Disney + ‘s Hawkeye: What You Need To Know About The Marvel Comics That Inspired Clint Barton’s Latest Screenplay – YP


This holiday season, Marvel’s Hawk Eye premiered on the Disney + streaming platform. The show reintroduces fans to Clint Barton (Jeremy Renner) – a character we haven’t seen since 2019 Avengers: Endgame – and presents to fans Kate Bishop (Hailee Steinfeld).

In the series, Clint teams up with Kate to take on the enemies he made when he was a vigilante named Ronin. The dynamic duo must face off against Echo (Alaqua Cox), the Tracksuit Mafia, Yelena Belova (Florence Pugh) and Jack Duquesne (Tony Dalton) as they attempt to get home in time for Christmas.

Read on to learn more about the inspiration behind the show.

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What comic book inspired Disney + Hawk Eye?

The Disney + miniseries borrows heavily from the comic book of the same name, written by Matt Fraction with illustrations by David Aja, Annie Wu and a few others. The comics aired from August 2012 to July 2015. Like the series, it has a heavy Christmas-themed emphasis but has a different plot.

In the comics, Clint has no family. Instead, he lives alone in a decrepit apartment owned by the tracksuit mafia. The Mafia conflict arises when they attempt to forcefully evict Clint’s neighbors. He stands up to them and protects the other tenants of the building.

After summoning the rage of the entire Mafia, Clint and his protégé, Kate, must continue to protect the other residents as the Mafia attempts to kill the two archers and reclaim the building to fuel their criminal activity.

Matt Fraction’s version of Hawkeye is more grounded and grainy than the character depicted in the miniseries. Photo: Marvel Comics

The main theme featured by Fraction is that Hawkeye is human, and the comic book themes address depression, disability, and mental health. Clint feels lonely, is often self-destructive and acts irrationally. Unlike the other Avengers, he’s not a genius god, super soldier, or billionaire. Clint has flaws, and he’s constantly beaten and beaten by life as he makes all the wrong choices.

His humanity is further underlined by the fact that he ends up deaf after all the fights he has endured. He has suffered so much physical damage as a superhero that it has rendered him unable to hear, showing that he is not like other heroes who always seem to escape a fight unscathed. Like any other human being, Clint’s body decomposes and shatters under pressure.

In doing so, Fraction founded this legendary Avenger and made it accessible. The comics explore the main emotional components of the character and create a gripping story with an authentic protagonist.

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How is the series different from the comics?

The miniseries covers a much wider field. Instead of following the comic word for word, the series adds twists and unique characters to the mix.

For example, Echo, which first appeared in Daredevil # 9 (1999), is introduced as a villain in the series. She can mimic any fighting style or movement she sees, and like the Hawkeye from the comics, Echo is deaf.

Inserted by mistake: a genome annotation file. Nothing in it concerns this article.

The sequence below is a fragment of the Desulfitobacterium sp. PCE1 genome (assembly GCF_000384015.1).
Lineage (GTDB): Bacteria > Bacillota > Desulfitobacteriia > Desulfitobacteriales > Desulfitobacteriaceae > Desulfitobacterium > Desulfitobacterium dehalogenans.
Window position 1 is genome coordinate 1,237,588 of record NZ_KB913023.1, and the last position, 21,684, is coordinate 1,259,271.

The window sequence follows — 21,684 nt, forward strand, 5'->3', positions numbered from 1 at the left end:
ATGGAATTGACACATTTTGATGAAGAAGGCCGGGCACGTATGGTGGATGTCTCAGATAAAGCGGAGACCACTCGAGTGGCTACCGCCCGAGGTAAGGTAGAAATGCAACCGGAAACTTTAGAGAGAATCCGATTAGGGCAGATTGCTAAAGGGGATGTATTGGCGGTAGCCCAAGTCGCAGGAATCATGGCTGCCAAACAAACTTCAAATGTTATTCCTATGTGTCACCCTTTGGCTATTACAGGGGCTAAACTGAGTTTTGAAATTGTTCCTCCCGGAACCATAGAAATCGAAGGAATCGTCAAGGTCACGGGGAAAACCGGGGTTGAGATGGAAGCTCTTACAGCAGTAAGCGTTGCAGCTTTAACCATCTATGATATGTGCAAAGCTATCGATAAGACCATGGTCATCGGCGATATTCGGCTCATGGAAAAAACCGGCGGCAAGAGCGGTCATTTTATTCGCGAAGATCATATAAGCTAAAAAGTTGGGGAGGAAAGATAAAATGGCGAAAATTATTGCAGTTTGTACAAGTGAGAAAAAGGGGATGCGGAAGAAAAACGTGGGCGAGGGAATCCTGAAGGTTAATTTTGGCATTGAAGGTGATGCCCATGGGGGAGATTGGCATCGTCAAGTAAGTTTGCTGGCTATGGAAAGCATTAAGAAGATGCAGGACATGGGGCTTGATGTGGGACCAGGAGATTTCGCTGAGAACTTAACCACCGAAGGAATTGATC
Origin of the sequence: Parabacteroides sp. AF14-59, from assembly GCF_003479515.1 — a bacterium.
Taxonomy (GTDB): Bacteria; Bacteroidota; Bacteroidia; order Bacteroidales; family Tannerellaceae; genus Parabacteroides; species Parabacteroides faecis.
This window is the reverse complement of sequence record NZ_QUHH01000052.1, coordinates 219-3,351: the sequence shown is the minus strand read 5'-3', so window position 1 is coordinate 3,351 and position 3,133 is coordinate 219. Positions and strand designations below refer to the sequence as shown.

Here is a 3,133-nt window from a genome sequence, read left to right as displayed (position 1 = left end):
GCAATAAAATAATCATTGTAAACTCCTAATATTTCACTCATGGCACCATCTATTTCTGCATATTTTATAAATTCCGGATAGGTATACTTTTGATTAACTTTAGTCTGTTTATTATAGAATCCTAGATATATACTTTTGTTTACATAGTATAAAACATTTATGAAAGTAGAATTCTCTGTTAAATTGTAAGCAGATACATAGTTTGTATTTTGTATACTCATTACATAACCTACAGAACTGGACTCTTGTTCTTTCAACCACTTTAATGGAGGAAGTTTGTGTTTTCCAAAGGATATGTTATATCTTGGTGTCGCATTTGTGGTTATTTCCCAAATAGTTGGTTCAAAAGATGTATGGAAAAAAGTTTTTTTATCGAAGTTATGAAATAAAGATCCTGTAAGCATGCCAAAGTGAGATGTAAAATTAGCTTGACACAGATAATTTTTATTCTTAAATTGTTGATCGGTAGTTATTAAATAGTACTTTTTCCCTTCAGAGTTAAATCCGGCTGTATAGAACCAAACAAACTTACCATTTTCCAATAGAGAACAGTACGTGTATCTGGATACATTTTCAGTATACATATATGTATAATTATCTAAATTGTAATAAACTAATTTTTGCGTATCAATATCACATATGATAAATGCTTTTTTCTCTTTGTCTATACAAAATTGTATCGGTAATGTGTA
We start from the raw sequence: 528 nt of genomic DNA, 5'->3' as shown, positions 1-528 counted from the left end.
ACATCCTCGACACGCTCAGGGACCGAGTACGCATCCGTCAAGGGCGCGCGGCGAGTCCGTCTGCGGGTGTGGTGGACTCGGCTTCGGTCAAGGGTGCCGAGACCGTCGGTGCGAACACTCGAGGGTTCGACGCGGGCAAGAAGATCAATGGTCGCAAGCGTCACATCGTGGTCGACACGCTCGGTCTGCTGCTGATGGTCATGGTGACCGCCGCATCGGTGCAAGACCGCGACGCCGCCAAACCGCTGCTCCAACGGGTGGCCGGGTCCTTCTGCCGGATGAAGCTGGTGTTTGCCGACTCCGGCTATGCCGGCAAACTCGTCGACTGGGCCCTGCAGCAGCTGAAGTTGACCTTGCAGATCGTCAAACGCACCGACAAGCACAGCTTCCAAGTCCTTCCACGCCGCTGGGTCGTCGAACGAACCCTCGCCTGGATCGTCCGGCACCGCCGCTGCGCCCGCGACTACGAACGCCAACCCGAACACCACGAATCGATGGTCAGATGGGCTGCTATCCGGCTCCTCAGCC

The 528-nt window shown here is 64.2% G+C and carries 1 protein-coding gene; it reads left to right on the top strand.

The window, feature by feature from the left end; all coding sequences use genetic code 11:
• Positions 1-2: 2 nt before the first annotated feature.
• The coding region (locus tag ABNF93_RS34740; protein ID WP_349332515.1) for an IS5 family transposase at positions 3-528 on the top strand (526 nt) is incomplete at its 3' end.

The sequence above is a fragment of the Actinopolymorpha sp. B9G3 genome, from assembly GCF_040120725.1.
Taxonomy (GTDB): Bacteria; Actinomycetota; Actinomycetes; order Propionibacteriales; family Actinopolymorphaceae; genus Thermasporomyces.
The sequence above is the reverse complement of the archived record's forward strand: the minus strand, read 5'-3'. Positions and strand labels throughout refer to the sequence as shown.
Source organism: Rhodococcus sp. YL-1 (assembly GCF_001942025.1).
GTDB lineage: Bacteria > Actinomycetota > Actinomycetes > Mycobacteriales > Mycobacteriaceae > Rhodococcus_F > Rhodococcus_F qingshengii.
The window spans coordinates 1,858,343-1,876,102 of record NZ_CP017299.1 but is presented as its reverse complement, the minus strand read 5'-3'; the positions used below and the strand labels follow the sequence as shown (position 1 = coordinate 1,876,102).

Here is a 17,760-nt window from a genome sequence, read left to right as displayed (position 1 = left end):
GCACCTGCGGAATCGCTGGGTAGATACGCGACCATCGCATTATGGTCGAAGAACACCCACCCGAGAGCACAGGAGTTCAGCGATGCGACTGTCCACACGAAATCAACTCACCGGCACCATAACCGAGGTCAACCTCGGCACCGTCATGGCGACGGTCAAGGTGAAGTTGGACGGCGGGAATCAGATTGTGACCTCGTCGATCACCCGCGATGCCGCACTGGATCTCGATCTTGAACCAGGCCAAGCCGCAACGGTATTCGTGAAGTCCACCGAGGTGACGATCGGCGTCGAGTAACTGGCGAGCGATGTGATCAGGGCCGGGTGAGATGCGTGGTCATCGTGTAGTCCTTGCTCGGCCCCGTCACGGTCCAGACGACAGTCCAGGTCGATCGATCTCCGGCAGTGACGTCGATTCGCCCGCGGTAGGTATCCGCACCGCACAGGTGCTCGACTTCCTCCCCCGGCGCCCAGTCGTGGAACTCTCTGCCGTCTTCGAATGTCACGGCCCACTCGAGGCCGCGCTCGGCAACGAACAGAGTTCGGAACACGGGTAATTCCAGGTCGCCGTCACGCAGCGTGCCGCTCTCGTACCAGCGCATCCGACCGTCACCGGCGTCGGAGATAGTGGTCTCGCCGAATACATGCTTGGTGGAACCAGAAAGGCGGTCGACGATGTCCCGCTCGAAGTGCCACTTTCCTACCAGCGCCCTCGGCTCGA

Another character who appears in the series but is absent from the comics is Swordsman, also known as Jack Duquesne, who is introduced as Kate Bishop’s stepfather. Swordsman first appeared in The Avengers Vol. 1 # 19 (1965) in which he is not Kate’s stepfather but rather the man who trained Clint. The series seems to take an essential part of the Hawkeye lore and rewrite it to fit Kate’s story.

Hailee Steinfeld plays Hawkeye’s protege, Kate Bishop. Photo: TNS

Finally, Yelena Belova of this year Black Widow the film is also in Disney + Hawk Eye. Her appearance on the series is likely related to the film’s post-credits scene in which Belova believes Clint killed her sister, Natasha Romanoff (Scarlett Johansson).

The series also decides to cover a completely different conflict than the comics. The story moves away from the grounded Fraction narrative as it is no longer about Clint and his apartment building.

In the miniseries, Clint’s conflict with the Tracksuit Mafia stems from his time as a vigilante named Ronin. The hero’s past has caught up with him and he tries to right his past sins. No more relatable characters and realistic sets. In its place are the dramatic shows we’ve come to expect from the Marvel Cinematic Universe.

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So, is the show good?

While the miniseries lost some of the complexity of Hawkeye, it mixed up its new characters in an interesting and compelling way. The show also took a few action scenes and staged the Fraction story. For example, the continuation of Episode 3 is from comic book number 3.

If you are excited about the new Hawkeye series and want to learn more about the history of Clint Barton and Kate Bishop, you should definitely get your hands on copies of the Fraction and Aja comics. Hopefully, as Disney + releases more episodes, the series will continue to adapt what made the original storyline so great.


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